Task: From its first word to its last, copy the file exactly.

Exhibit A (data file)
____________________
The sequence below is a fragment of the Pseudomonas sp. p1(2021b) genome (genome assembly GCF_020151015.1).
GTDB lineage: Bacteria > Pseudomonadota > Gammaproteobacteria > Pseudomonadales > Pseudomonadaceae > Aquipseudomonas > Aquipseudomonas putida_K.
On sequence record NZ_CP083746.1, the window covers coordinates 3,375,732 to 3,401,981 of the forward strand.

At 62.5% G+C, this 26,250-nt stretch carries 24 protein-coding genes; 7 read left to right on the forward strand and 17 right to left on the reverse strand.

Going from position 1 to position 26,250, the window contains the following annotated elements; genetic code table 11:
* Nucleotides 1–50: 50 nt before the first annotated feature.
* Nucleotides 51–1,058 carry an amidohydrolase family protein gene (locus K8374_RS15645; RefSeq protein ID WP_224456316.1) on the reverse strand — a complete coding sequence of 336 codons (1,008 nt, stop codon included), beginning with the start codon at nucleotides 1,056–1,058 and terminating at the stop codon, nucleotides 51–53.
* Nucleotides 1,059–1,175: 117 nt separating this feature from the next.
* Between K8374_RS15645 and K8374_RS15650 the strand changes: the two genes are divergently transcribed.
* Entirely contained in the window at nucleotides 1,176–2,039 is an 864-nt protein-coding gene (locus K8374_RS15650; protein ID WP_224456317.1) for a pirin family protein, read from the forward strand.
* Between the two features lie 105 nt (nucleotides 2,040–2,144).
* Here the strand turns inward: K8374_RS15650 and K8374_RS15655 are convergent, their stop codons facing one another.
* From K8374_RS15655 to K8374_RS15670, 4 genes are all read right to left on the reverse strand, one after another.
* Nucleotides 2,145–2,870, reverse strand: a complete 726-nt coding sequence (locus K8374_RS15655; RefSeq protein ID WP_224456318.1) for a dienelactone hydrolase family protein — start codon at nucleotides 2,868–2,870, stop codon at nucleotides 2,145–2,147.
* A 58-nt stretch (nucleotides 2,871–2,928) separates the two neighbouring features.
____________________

The sequence below is a fragment of the Pseudomonas sp. p1(2021b) genome (genome assembly GCF_020151015.1).
GTDB lineage: Bacteria > Pseudomonadota > Gammaproteobacteria > Pseudomonadales > Pseudomonadaceae > Aquipseudomonas > Aquipseudomonas putida_K.
On sequence record NZ_CP083746.1, the window covers coordinates 3,375,732 to 3,401,981 of the forward strand.

At 62.5% G+C, this 26,250-nt stretch carries 24 protein-coding genes; 7 read left to right on the forward strand and 17 right to left on the reverse strand.

Going from position 1 to position 26,250, the window contains the following annotated elements; genetic code table 11:
* Nucleotides 1–50: 50 nt before the first annotated feature.
* Nucleotides 51–1,058 carry an amidohydrolase family protein gene (locus K8374_RS15645; RefSeq protein ID WP_224456316.1) on the reverse strand — a complete coding sequence of 336 codons (1,008 nt, stop codon included), beginning with the start codon at nucleotides 1,056–1,058 and terminating at the stop codon, nucleotides 51–53.
* Nucleotides 1,059–1,175: 117 nt separating this feature from the next.
* Between K8374_RS15645 and K8374_RS15650 the strand changes: the two genes are divergently transcribed.
* Entirely contained in the window at nucleotides 1,176–2,039 is an 864-nt protein-coding gene (locus K8374_RS15650; protein ID WP_224456317.1) for a pirin family protein, read from the forward strand.
* Between the two features lie 105 nt (nucleotides 2,040–2,144).
* Here the strand turns inward: K8374_RS15650 and K8374_RS15655 are convergent, their stop codons facing one another.
* From K8374_RS15655 to K8374_RS15670, 4 genes are all read right to left on the reverse strand, one after another.
* Nucleotides 2,145–2,870, reverse strand: a complete 726-nt coding sequence (locus K8374_RS15655; RefSeq protein ID WP_224456318.1) for a dienelactone hydrolase family protein — start codon at nucleotides 2,868–2,870, stop codon at nucleotides 2,145–2,147.
* A 58-nt stretch (nucleotides 2,871–2,928) separates the two neighbouring features.